My maternal Korean grandmother speaks to her daughters.
Letters to my Daughters: Siri
Foolish girl, you wonder why I lie? Why I tell
them you are not mine? You are too young
to understand shame. Every plum has a past.
When you puncture the skin, you don’t think
of where it’s been, but how it tastes.
If someone has already bitten the fruit, left
the flesh exposed in the sun,
would you still eat?
When you are older you will understand
how to preserve blood.
Letters to my Daughters: Kimberly
You would be better off with a woman.
Men will only break your heart – the celestial body
turned debris. Men want to touch every
star. Your father disappears in our bed,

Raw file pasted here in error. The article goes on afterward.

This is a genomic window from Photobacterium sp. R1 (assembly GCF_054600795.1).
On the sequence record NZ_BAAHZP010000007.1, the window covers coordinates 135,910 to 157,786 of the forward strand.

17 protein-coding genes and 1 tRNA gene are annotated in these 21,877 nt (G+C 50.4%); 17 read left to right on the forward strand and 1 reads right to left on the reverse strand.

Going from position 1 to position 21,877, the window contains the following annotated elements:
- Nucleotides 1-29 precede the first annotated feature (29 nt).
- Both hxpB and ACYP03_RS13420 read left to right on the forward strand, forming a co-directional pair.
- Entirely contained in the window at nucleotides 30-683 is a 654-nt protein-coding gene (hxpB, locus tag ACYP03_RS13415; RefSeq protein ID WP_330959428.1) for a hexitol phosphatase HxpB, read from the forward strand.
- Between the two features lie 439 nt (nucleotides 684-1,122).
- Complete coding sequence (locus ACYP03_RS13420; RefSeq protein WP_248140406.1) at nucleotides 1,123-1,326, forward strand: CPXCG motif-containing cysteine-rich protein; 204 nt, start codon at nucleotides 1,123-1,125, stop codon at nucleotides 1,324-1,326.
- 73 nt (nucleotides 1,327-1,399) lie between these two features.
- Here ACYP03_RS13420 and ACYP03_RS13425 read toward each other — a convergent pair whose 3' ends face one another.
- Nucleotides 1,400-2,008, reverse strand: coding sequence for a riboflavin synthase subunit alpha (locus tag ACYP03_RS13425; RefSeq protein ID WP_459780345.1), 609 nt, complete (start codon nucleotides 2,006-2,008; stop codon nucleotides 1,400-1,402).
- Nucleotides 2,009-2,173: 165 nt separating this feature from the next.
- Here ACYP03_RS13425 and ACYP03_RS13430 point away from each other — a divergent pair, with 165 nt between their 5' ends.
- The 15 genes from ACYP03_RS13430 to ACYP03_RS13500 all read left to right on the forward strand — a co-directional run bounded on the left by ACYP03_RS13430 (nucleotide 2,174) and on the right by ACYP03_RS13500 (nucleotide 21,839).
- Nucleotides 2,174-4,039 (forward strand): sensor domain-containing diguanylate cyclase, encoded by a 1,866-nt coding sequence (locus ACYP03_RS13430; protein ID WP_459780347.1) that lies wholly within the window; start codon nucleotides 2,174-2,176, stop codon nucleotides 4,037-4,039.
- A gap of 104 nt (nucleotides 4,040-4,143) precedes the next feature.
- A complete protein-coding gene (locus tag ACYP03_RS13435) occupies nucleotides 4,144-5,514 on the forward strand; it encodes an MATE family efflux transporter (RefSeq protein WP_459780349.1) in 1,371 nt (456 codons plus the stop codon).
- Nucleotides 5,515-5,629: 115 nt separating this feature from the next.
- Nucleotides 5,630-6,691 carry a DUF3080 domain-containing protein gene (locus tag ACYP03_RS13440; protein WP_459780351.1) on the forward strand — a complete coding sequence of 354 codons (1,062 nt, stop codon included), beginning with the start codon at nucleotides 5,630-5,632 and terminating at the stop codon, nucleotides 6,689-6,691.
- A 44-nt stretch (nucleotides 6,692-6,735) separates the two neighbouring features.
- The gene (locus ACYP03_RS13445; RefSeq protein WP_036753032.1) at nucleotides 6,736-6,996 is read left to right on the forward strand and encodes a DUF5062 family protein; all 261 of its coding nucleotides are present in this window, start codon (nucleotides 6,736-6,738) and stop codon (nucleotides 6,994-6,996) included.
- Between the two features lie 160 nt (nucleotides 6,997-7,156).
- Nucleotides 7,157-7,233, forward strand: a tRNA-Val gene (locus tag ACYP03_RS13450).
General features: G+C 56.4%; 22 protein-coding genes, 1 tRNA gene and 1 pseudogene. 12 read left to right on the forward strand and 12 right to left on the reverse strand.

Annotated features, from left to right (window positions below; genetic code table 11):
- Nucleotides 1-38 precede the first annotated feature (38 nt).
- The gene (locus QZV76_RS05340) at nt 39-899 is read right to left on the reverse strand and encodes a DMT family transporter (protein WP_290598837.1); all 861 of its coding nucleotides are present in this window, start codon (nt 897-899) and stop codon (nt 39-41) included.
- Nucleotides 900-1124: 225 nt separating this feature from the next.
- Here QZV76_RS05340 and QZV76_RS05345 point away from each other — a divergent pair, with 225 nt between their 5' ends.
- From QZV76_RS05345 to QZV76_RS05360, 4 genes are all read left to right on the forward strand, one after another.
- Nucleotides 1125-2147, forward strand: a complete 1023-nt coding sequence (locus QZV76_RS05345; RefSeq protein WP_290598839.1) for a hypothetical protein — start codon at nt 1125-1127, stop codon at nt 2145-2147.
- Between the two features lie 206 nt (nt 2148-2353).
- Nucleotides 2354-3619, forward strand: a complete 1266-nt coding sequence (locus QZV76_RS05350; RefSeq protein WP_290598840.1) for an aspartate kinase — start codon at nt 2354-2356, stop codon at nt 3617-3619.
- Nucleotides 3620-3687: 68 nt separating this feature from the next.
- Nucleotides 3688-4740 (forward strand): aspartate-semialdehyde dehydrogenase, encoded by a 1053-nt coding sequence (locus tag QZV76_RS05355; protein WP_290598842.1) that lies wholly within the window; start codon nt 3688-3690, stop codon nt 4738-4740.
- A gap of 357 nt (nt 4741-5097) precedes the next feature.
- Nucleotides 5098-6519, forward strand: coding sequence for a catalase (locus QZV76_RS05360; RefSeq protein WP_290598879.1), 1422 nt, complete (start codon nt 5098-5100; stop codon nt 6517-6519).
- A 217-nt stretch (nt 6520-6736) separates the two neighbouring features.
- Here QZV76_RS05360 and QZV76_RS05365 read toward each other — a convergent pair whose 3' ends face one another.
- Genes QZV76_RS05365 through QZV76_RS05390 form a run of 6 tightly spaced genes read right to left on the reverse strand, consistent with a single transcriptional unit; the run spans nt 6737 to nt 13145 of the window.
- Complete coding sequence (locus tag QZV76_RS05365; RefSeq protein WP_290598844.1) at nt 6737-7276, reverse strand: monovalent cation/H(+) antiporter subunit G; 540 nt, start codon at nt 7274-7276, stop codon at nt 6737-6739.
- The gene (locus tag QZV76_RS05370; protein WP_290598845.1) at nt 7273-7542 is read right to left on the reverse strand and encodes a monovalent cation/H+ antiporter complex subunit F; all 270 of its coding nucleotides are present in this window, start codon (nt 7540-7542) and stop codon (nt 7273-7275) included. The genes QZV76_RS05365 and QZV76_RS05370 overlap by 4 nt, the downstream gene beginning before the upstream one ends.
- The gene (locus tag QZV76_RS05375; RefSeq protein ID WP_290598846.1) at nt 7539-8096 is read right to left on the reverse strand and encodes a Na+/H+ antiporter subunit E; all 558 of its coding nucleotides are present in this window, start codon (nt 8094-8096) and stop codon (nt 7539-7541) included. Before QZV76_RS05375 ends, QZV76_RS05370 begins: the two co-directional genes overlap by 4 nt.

apparition of night, haunting others, I know.
I’ll take a ghost over nothing. I fear
you will make the same mistakes.
Your sisters will not worry –
the right man will treat an Asian woman
well. But you are too dark, too pretty,
too young, too much your father’s daughter.
You want the man strong as gin,
honest as the bottle is clear.
Gary Jackson is the winner of the 2009 Cave Canem Poetry Prize for his book Missing You, Metropolis, and his poems have appeared or are forthcoming in The Laurel Review, BorderSenses, Pilgrimage, Catch Up, Callaloo, Tin House, and elsewhere. Born and raised in Topeka, Kansas, he received his Master of Fine Arts degree in poetry from the University of New Mexico and currently lives in Albuquerque, New Mexico. He has been a fierce lover of comics for nearly twenty years.